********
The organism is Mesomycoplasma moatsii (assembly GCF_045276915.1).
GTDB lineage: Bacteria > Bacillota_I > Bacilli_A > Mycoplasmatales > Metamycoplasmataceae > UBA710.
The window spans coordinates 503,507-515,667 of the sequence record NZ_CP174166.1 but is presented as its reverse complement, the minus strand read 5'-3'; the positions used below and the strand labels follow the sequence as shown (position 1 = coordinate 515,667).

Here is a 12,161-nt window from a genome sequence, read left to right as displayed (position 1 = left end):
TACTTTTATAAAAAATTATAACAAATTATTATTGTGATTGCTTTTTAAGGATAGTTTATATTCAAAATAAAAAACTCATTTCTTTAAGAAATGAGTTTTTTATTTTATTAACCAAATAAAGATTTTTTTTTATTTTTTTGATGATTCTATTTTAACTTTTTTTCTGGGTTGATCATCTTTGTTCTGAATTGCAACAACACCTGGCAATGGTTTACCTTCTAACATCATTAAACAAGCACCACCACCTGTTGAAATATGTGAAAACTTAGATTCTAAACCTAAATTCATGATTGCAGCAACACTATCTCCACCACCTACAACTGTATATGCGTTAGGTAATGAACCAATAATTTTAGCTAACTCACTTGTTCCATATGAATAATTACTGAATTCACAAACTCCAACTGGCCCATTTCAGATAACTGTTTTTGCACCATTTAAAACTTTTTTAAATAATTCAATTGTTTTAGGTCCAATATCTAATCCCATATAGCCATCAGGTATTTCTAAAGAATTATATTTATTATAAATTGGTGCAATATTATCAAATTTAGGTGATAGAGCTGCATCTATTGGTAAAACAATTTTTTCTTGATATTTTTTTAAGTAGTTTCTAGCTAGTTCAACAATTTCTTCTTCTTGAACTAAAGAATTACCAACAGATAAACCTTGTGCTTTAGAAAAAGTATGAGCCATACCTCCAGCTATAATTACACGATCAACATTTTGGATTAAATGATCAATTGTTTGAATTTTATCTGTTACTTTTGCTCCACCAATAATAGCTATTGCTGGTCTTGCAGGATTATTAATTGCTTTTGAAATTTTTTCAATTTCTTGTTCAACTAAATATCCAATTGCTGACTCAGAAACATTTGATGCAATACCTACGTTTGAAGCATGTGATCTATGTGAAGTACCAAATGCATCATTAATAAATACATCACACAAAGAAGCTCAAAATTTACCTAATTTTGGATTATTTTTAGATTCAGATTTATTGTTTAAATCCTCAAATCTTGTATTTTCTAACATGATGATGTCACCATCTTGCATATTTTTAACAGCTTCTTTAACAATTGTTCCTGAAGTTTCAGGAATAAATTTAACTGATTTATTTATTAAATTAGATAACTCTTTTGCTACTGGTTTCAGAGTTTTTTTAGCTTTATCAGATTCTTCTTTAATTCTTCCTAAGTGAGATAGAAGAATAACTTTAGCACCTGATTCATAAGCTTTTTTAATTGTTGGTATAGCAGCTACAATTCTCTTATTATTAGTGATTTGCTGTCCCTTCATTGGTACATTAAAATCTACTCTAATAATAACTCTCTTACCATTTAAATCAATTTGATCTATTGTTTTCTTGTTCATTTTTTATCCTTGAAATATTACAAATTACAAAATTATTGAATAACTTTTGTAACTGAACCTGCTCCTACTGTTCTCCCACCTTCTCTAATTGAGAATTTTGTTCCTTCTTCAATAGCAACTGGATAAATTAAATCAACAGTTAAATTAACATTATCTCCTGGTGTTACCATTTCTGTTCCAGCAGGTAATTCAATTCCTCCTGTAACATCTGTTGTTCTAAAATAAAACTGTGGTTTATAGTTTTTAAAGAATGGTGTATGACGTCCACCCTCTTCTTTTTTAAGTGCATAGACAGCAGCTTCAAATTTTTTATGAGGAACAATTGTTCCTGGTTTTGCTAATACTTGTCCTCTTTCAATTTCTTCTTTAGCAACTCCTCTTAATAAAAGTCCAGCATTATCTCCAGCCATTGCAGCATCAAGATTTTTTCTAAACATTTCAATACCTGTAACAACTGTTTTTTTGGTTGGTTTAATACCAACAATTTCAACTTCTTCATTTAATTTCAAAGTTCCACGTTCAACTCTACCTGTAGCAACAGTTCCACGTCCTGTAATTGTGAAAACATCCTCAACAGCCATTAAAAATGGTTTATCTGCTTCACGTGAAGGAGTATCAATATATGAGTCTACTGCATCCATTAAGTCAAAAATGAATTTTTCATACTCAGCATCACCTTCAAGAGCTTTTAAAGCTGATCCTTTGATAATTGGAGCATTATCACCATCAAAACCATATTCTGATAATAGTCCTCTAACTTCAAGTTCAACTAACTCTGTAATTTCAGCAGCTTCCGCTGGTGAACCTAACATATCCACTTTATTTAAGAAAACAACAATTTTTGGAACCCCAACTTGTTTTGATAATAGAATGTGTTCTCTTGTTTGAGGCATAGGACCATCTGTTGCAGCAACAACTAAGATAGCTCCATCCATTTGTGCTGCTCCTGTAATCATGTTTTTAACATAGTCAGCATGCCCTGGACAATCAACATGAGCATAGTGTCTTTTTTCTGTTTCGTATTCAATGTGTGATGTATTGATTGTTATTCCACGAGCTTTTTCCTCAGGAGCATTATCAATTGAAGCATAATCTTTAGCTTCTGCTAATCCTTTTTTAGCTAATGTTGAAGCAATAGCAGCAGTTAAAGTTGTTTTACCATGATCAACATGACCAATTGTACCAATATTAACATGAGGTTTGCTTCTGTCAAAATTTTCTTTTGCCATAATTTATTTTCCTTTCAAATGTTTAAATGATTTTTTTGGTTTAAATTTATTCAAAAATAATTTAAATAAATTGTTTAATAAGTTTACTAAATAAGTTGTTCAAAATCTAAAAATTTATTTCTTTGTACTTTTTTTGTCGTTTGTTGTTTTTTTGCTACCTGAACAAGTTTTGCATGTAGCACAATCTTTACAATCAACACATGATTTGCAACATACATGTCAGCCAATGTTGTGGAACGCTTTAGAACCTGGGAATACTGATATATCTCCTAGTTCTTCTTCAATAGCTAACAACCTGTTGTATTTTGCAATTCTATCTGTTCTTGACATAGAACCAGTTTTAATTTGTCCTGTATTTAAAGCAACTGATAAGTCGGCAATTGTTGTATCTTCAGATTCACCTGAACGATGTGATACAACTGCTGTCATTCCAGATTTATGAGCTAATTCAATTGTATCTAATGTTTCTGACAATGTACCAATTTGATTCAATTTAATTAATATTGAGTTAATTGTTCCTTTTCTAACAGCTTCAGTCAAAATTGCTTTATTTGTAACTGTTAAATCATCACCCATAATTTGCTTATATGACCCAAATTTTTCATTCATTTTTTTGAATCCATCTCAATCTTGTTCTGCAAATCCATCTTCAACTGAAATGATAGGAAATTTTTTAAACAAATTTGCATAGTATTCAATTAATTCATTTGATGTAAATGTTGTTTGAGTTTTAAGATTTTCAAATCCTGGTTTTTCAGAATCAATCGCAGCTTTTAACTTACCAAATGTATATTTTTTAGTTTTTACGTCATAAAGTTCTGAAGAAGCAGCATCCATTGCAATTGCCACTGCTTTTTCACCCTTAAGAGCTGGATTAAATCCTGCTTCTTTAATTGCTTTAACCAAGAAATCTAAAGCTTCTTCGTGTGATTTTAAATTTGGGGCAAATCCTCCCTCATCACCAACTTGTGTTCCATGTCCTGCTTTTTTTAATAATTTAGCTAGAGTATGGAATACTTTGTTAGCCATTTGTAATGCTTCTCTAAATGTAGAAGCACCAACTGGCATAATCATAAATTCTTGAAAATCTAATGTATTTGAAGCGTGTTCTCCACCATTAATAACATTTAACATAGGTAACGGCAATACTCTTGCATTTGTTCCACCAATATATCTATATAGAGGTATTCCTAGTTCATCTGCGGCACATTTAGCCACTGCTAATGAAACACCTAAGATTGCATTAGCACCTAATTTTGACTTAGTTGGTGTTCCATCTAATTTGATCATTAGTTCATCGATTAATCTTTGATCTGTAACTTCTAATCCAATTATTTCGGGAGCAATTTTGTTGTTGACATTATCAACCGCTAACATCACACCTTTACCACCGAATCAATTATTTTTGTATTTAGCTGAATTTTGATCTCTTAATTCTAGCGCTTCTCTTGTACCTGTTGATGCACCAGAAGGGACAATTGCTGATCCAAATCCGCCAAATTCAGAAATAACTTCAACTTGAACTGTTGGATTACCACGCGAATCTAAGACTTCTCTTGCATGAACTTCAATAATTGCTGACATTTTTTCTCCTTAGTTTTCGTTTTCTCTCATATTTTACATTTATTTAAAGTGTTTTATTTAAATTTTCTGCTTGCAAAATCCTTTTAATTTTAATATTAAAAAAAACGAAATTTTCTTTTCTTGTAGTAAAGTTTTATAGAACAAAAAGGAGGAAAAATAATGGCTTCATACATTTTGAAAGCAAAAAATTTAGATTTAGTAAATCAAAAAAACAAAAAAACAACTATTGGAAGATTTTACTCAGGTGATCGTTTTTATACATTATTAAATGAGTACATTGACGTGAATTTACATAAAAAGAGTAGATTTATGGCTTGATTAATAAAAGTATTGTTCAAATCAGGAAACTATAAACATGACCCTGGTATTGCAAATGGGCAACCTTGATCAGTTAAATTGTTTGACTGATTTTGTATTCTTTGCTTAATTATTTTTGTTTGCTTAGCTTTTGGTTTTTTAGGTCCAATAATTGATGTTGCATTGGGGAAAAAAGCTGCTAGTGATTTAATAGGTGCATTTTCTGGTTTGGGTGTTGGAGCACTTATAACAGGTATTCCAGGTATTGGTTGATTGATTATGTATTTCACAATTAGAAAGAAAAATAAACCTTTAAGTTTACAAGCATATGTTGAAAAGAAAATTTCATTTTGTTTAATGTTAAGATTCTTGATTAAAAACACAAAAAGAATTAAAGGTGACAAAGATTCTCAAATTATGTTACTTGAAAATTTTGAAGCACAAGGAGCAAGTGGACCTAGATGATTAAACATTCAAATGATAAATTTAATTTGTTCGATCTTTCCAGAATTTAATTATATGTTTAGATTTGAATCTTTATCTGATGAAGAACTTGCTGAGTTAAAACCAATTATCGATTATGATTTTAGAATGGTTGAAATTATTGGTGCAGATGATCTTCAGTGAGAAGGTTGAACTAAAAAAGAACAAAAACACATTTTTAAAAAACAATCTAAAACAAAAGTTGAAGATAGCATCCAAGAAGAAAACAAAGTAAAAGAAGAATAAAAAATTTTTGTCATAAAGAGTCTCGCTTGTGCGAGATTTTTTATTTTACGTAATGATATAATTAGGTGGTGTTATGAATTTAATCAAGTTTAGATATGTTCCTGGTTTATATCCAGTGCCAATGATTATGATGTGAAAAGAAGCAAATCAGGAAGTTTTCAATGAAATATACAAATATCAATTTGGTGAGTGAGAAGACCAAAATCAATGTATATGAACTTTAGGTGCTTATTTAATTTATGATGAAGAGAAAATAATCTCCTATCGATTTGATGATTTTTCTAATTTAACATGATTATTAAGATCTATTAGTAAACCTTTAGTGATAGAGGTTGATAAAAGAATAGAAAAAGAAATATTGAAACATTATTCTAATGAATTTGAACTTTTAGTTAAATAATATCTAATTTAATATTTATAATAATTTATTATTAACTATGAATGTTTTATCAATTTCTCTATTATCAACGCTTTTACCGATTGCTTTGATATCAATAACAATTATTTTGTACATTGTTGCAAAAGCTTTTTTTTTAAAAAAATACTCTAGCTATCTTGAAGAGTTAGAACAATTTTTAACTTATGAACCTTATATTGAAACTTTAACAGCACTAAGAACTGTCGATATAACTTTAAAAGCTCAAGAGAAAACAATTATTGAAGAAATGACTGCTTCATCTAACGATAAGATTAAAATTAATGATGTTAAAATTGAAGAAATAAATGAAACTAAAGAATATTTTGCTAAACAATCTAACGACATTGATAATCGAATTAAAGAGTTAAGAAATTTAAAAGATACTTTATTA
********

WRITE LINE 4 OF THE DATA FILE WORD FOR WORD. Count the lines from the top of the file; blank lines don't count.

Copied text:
Here is a 12,161-nt window from a genome sequence, read left to right as displayed (position 1 = left end):